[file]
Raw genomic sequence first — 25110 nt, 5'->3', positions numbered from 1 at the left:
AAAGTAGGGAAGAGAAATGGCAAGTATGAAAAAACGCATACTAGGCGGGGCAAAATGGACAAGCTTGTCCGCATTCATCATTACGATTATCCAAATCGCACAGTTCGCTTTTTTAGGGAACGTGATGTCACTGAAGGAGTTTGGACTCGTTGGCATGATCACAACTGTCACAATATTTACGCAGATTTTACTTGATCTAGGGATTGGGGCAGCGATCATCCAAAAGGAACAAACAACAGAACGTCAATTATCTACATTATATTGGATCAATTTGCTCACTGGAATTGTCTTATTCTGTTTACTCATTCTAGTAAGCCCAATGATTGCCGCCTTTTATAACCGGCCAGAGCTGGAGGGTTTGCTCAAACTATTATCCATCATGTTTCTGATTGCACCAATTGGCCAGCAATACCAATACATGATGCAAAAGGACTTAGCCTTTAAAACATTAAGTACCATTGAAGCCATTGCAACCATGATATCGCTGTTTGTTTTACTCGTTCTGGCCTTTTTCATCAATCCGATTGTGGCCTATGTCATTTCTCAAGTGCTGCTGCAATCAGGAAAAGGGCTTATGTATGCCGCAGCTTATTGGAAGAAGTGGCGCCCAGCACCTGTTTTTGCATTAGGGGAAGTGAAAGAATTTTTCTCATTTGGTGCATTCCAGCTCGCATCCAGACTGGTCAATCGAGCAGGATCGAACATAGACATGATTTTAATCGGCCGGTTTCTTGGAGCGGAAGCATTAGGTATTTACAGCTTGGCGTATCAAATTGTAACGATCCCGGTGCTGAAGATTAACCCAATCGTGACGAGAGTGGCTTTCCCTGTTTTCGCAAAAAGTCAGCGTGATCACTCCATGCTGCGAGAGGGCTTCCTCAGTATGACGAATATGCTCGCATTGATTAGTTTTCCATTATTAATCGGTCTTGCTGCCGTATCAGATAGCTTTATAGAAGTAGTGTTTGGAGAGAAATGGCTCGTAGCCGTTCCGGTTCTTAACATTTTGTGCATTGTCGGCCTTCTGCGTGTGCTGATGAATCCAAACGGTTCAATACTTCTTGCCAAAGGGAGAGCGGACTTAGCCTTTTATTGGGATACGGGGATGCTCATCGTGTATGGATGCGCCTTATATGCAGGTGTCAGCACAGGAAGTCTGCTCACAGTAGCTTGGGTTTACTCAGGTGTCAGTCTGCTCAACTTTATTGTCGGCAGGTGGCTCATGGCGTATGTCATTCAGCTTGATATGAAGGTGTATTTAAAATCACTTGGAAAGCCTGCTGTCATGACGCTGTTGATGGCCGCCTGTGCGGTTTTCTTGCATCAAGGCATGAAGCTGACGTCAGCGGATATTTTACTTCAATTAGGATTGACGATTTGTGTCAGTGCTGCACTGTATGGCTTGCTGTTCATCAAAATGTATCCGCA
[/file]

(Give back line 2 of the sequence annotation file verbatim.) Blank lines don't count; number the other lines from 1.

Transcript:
AAAGTAGGGAAGAGAAATGGCAAGTATGAAAAAACGCATACTAGGCGGGGCAAAATGGACAAGCTTGTCCGCATTCATCATTACGATTATCCAAATCGCACAGTTCGCTTTTTTAGGGAACGTGATGTCACTGAAGGAGTTTGGACTCGTTGGCATGATCACAACTGTCACAATATTTACGCAGATTTTACTTGATCTAGGGATTGGGGCAGCGATCATCCAAAAGGAACAAACAACAGAACGTCAATTATCTACATTATATTGGATCAATTTGCTCACTGGAATTGTCTTATTCTGTTTACTCATTCTAGTAAGCCCAATGATTGCCGCCTTTTATAACCGGCCAGAGCTGGAGGGTTTGCTCAAACTATTATCCATCATGTTTCTGATTGCACCAATTGGCCAGCAATACCAATACATGATGCAAAAGGACTTAGCCTTTAAAACATTAAGTACCATTGAAGCCATTGCAACCATGATATCGCTGTTTGTTTTACTCGTTCTGGCCTTTTTCATCAATCCGATTGTGGCCTATGTCATTTCTCAAGTGCTGCTGCAATCAGGAAAAGGGCTTATGTATGCCGCAGCTTATTGGAAGAAGTGGCGCCCAGCACCTGTTTTTGCATTAGGGGAAGTGAAAGAATTTTTCTCATTTGGTGCATTCCAGCTCGCATCCAGACTGGTCAATCGAGCAGGATCGAACATAGACATGATTTTAATCGGCCGGTTTCTTGGAGCGGAAGCATTAGGTATTTACAGCTTGGCGTATCAAATTGTAACGATCCCGGTGCTGAAGATTAACCCAATCGTGACGAGAGTGGCTTTCCCTGTTTTCGCAAAAAGTCAGCGTGATCACTCCATGCTGCGAGAGGGCTTCCTCAGTATGACGAATATGCTCGCATTGATTAGTTTTCCATTATTAATCGGTCTTGCTGCCGTATCAGATAGCTTTATAGAAGTAGTGTTTGGAGAGAAATGGCTCGTAGCCGTTCCGGTTCTTAACATTTTGTGCATTGTCGGCCTTCTGCGTGTGCTGATGAATCCAAACGGTTCAATACTTCTTGCCAAAGGGAGAGCGGACTTAGCCTTTTATTGGGATACGGGGATGCTCATCGTGTATGGATGCGCCTTATATGCAGGTGTCAGCACAGGAAGTCTGCTCACAGTAGCTTGGGTTTACTCAGGTGTCAGTCTGCTCAACTTTATTGTCGGCAGGTGGCTCATGGCGTATGTCATTCAGCTTGATATGAAGGTGTATTTAAAATCACTTGGAAAGCCTGCTGTCATGACGCTGTTGATGGCCGCCTGTGCGGTTTTCTTGCATCAAGGCATGAAGCTGACGTCAGCGGATATTTTACTTCAATTAGGATTGACGATTTGTGTCAGTGCTGCACTGTATGGCTTGCTGTTCATCAAAATGTATCCGCA